Hi Kevin and I discussed this privately, this is just to summarize for everyone else.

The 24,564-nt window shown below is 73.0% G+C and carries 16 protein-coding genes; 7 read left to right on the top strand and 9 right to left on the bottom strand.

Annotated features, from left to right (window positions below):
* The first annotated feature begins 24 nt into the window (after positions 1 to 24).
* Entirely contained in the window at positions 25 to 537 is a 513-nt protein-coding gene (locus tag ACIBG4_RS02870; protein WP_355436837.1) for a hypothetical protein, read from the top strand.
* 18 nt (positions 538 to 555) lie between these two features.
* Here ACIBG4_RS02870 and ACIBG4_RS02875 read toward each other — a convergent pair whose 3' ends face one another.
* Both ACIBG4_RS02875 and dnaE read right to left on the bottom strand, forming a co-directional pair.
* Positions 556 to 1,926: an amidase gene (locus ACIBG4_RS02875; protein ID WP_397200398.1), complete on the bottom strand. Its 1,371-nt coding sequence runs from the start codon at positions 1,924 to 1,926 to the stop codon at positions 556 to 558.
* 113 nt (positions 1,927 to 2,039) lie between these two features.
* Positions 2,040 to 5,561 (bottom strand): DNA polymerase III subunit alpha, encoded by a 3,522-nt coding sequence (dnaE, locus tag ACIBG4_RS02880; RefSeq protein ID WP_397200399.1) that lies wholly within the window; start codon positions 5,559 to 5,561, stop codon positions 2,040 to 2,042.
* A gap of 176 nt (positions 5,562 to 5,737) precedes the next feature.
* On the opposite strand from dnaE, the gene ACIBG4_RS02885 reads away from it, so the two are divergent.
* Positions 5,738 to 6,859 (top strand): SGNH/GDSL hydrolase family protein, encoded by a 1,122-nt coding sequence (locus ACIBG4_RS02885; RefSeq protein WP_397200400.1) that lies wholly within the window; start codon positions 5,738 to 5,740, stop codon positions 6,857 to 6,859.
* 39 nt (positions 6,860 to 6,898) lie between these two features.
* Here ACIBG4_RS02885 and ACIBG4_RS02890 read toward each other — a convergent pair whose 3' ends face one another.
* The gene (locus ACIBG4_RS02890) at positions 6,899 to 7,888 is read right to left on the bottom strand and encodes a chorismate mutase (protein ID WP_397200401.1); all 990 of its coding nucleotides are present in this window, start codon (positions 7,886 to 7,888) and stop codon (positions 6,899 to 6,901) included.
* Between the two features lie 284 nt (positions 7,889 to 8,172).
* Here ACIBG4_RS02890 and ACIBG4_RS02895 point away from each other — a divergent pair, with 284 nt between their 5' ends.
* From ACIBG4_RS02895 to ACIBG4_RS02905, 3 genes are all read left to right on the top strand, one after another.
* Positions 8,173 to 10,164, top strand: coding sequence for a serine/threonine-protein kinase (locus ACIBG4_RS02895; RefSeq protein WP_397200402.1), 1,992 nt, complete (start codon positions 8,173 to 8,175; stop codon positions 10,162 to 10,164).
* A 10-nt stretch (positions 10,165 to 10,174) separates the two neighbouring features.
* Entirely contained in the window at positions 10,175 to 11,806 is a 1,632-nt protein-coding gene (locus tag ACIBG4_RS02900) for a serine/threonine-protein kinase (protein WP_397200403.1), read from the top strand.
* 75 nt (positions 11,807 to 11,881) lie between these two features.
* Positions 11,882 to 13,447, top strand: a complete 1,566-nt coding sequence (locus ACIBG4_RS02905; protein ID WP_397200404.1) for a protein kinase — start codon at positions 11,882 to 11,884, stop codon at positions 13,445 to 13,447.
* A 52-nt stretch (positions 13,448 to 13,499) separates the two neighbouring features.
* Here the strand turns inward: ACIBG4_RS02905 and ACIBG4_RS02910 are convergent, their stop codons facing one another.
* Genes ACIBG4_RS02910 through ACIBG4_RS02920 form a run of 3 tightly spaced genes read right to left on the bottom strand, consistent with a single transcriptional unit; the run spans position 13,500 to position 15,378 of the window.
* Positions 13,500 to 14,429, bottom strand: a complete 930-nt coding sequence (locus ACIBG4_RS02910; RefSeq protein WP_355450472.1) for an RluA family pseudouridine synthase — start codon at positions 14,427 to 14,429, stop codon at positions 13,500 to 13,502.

On Wed, 17 Nov 2010, Kevin Hilman wrote: > There have been a few discussions over the few months about how to > properly use omap_hwmod to manage certain IPs that have the interface > clock as the functional clock (e.g. OMAP3 GPIOs.) The goal of this RFC > is to come to a conclusion about what should be done, and how to go > about implementing it. > > In the initial conversion of the GPIO core to omap_hwmod, main_clk was > left NULL so that hwmod was not managing the clock on every hwmod > enable/disable. Since GPIO has a register target, main_clk cannot be null. There's an erroneous comment in plat/omap_hwmod.h about this; I'll add it to my list of things to fix. > This behavior matched current mainline GPIO code, which does not > dynamically disable/enable GPIO iclks after init time. Instead, it > relies on the module-level auto idle feature in HW. > > However, without dynamically managing the clock in hwmod, this meant > that there were no autodeps tracked for GPIO and thus the PER > powerdomain could transition independently of MPU/CORE. The current GPIO driver works only because it exploits some incidental properties of the OMAP core code. It implicitly relies on CM_AUTOIDLE = 1 on its iclk for power management to work, since the driver never disables its iclk. The driver also relies on the addition of MPU/IVA2 autodeps to avoid losing logic context once all devices in PER go idle. And by never explicitly disabling its iclk, the driver avoids dealing with the various GPIO wakeup/interrupt modes, causing its context save/restore to be implemented as a weird hack in pm34xx.c. That said, there definitely is one real limitation/bug in the OMAP PM core code that the GPIO driver has to work around. The current core code doesn't try to keep a powerdomain powered when an IP block inside the powerdomain is still considered to be in use but all its system-sourced clocks are cut. This can result in unexpected context loss and malfunction in some GPIO and McBSP cases, possibly some other modules also that can be externally clocked and contain FIFOs/buffers, or that can generate asynchronous wakeups. There's a patch in the works here that will require a powerdomain to stay on as long as a hwmod in that powerdomain is enabled. Once omap_hwmod_idle() is called for that hwmod, the lower-bound on the power state of the powerdomain is removed. So in the context of the PM runtime conversion of the GPIO driver, the thing to do is to only do a pm_runtime_put*() once the GPIO module is really ready to be powered down. After that call, the GPIO block may lose its logic context, and it may not be able to generate interrupts or wakeups. We may enforce the latter in the hwmod code for debugging purposes by forcing the module into idle and instructing the PRCM to ignore wakeups from the module in omap_hwmod_idle(). IO ring/chain wakeups may still occur, but these are independent of the GPIO block. The rest of the time, if the GPIO driver wants to use idle-mode wakeups (presumably higher wakeup latency, but lower power consumption), it should just clk_disable() its clocks, but not call pm_runtime_put*(). After the previously-mentioned improvement to the powerdomain/hwmod code is completed and applied, that should result in the powerdomain staying powered, but all clocks being disabled. Otherwise, if the GPIO driver wants to use active-mode interrupts (presumably lower wakeup latency, but higher power consumption), then the driver should just leave its clocks enabled and never call pm_runtime_put*(). Both of these latter modes will block some low-power states. At some point, the selection of the interrupt/wakeup mode -- GPIO active, GPIO idle, IO ring/chain -- should be made based on the required wakeup latency of the GPIO user. Multiple modes may need to used simultaneously, since individual modes are restricted to certain power states (e.g. IO ring is only available in CORE off, IO chain is only available in CORE/PER retention) > The initial solution to this was to set the iclk to be the main_clk of > the hwmod, such that autodeps were managed dynamically as well. This > led to a change in functionality in current code, since the iclk was now > being manually enabled/disabled at runtime instead of being left for HW > to manage by module autoidle. It also led to problems in correctly > handling asynchronous GPIO wakeups. If idle-mode wakeup is used, then the PRCM ISR code that notes the GPIO wakeup event either needs to enable the GPIO main clock before calling its ISR, or the GPIO ISR needs to enable its main clock first thing. If active-mode interrupts are used, then the GPIO ISR doesn't need to enable its main clock since it is already running at that point. > Alternatively, would it make sense to do something different with > autodeps, such that modules like this that don't have a separate > functional clock still have autodeps handled, possibly by using an > optional clock? > > Does extending autodeps make sense since, IIUC, we won't really need > them after all devices are using hwmod? The goal is definitely to get rid of the autodeps. They are an old CDP artifact that shouldn't be necessary once the device power control is cleaned up. The autodeps are almost certainly wasting power - they are added for every clockdomain for both the MPU and IVA2 processor modules. Hopefully they should be removable after the hwmod conversion is complete and targeted dependencies have been added for chip limitations/bugs (e.g. the PER/CORE dependency issues) - Paul -- To unsubscribe from this list: send the line "unsubscribe linux-omap" in the body of a message to majord...@vger.kernel.org More majordomo info at http://vger.kernel.org/majordomo-info.html